Water security in an uncertain world

Climate models are less reliable in predicting climate extremes such as floods Copyright: Flickr/aheavens

Send to a friend

The details you provide on this page will not be used to send unsolicited email, and will not be sold to a 3rd party. See privacy policy.

Policymakers must find flexible plans to ensure water security despite the uncertainties of climate change, says climate scientist Mark New.

Much of the developing world is dependent on rainfall, snow or ice for its natural water supplies, so researchers and policymakers are concerned about how climate change will affect water security.

Long-term water availability is largely determined by the average conditions in a river basin, but it is often extreme events that cause acute water insecurity. Importantly, water security is not limited to scarcity — excess water can be devastating too, as the recent flooding in Pakistan shows.

As a result, assessing how climate change affects water security requires information on changes to both the mean and the variance of climate, especially rainfall, on a range of timescales, from hours to decades.

Uncertainty in predictions

Uncertainty in projections from global climate models fall into three categories. ‘Initial condition uncertainty’ relates to the chaotic nature of weather and climate, where a lack of information about the current climate means we cannot — even with a perfect model — precisely predict the climate. Running multiple simulations, identical except in their initial conditions, can help quantify this uncertainty.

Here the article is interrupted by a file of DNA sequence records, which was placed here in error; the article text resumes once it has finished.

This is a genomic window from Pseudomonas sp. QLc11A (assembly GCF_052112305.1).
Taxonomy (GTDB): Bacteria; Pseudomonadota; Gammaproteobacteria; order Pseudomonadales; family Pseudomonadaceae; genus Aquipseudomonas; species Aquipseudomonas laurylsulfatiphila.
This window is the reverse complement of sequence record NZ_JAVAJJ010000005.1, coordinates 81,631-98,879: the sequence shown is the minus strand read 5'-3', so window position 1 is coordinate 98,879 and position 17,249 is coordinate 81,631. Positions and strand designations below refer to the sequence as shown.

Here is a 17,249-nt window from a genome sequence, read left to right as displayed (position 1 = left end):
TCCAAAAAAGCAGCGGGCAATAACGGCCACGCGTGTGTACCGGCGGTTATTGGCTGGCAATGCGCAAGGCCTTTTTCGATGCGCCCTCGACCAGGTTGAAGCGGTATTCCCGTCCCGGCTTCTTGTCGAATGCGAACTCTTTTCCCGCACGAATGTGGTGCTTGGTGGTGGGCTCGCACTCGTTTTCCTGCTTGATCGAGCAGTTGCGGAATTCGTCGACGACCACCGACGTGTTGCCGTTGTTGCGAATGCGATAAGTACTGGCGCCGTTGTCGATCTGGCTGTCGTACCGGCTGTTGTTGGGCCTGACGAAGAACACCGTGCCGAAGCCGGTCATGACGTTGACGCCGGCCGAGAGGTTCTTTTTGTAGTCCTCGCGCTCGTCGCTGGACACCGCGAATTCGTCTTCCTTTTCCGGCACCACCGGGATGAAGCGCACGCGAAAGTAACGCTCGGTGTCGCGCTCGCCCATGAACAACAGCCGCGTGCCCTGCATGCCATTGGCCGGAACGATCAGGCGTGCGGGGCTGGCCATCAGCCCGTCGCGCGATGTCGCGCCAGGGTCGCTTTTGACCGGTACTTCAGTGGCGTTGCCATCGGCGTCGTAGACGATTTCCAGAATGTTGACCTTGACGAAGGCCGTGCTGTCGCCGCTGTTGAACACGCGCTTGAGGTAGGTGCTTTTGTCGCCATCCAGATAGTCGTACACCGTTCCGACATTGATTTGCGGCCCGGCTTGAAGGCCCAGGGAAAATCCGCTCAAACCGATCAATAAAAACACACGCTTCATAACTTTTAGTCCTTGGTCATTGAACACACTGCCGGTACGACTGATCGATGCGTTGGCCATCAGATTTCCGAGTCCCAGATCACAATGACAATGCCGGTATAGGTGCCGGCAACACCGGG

‘Model uncertainty’ arises from imperfections in climate models, which are, after all, computerised simplifications of the real climate system. We can get some measure of this uncertainty by looking at the spread of results from different models, or by running the same model several times with different configurations for key processes such as precipitation.

‘Forcing uncertainty’ relates to doubts about the level of future emissions, and how much of them will end up in land or ocean sinks, or in the atmosphere. The lack of a concrete global emissions policy means this uncertainty remains large.

All global climate models project a global average increase in rainfall as the climate warms. Most models agree that rainfall will increase over mid-latitudes and the wet tropics, and decrease over the dry tropics and sub-tropics.

But projections at a regional scale are more diverse. Even where models agree on the direction of rainfall change, there are considerable differences in magnitude.

Climate models tend to be less reliable in representing and predicting climate extremes. For example, some models fail to adequately represent the dynamics of the El Niño–Southern Oscillation, which is essential for predicting drought, or processes that can lead to intense flooding events, such as tropical storms and heavy monsoon rainfall.